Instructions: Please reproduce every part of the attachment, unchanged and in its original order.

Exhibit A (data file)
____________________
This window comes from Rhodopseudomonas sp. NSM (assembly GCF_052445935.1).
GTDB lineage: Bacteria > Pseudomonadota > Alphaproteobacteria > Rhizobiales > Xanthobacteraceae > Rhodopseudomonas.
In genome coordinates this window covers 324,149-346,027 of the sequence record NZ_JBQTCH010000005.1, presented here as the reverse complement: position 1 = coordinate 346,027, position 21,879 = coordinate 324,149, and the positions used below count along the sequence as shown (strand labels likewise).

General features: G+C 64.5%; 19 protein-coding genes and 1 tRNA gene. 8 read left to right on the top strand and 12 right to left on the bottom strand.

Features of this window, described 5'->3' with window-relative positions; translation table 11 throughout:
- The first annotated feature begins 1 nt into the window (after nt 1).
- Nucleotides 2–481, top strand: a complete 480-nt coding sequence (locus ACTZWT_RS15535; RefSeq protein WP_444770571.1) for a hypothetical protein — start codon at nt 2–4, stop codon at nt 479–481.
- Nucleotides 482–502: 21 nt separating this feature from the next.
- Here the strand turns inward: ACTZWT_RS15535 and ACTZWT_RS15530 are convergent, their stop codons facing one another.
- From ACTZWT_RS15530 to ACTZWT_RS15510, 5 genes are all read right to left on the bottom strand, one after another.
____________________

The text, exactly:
This window comes from Rhodopseudomonas sp. NSM (assembly GCF_052445935.1).
GTDB lineage: Bacteria > Pseudomonadota > Alphaproteobacteria > Rhizobiales > Xanthobacteraceae > Rhodopseudomonas.
In genome coordinates this window covers 324,149-346,027 of the sequence record NZ_JBQTCH010000005.1, presented here as the reverse complement: position 1 = coordinate 346,027, position 21,879 = coordinate 324,149, and the positions used below count along the sequence as shown (strand labels likewise).

General features: G+C 64.5%; 19 protein-coding genes and 1 tRNA gene. 8 read left to right on the top strand and 12 right to left on the bottom strand.

Features of this window, described 5'->3' with window-relative positions; translation table 11 throughout:
- The first annotated feature begins 1 nt into the window (after nt 1).
- Nucleotides 2–481, top strand: a complete 480-nt coding sequence (locus ACTZWT_RS15535; RefSeq protein WP_444770571.1) for a hypothetical protein — start codon at nt 2–4, stop codon at nt 479–481.
- Nucleotides 482–502: 21 nt separating this feature from the next.
- Here the strand turns inward: ACTZWT_RS15535 and ACTZWT_RS15530 are convergent, their stop codons facing one another.
- From ACTZWT_RS15530 to ACTZWT_RS15510, 5 genes are all read right to left on the bottom strand, one after another.